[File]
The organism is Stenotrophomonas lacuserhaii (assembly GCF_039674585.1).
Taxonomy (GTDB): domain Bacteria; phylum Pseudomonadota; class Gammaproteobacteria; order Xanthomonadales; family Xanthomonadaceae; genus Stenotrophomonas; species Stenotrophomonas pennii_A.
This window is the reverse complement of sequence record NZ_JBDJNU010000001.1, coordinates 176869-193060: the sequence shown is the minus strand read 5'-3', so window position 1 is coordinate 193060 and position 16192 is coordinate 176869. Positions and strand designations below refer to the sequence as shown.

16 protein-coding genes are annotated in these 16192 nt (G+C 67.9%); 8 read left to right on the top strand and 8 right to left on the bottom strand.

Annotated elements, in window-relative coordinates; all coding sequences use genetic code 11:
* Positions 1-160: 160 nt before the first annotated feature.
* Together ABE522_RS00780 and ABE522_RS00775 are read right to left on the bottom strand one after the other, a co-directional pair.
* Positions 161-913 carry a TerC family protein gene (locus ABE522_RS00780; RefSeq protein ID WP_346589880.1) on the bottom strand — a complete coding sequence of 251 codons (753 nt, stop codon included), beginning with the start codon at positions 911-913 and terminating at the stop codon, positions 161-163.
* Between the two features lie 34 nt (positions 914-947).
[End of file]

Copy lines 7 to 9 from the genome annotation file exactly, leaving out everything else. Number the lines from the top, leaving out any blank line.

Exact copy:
* Together ABE522_RS00780 and ABE522_RS00775 are read right to left on the bottom strand one after the other, a co-directional pair.
* Positions 161-913 carry a TerC family protein gene (locus ABE522_RS00780; RefSeq protein ID WP_346589880.1) on the bottom strand — a complete coding sequence of 251 codons (753 nt, stop codon included), beginning with the start codon at positions 911-913 and terminating at the stop codon, positions 161-163.
* Between the two features lie 34 nt (positions 914-947).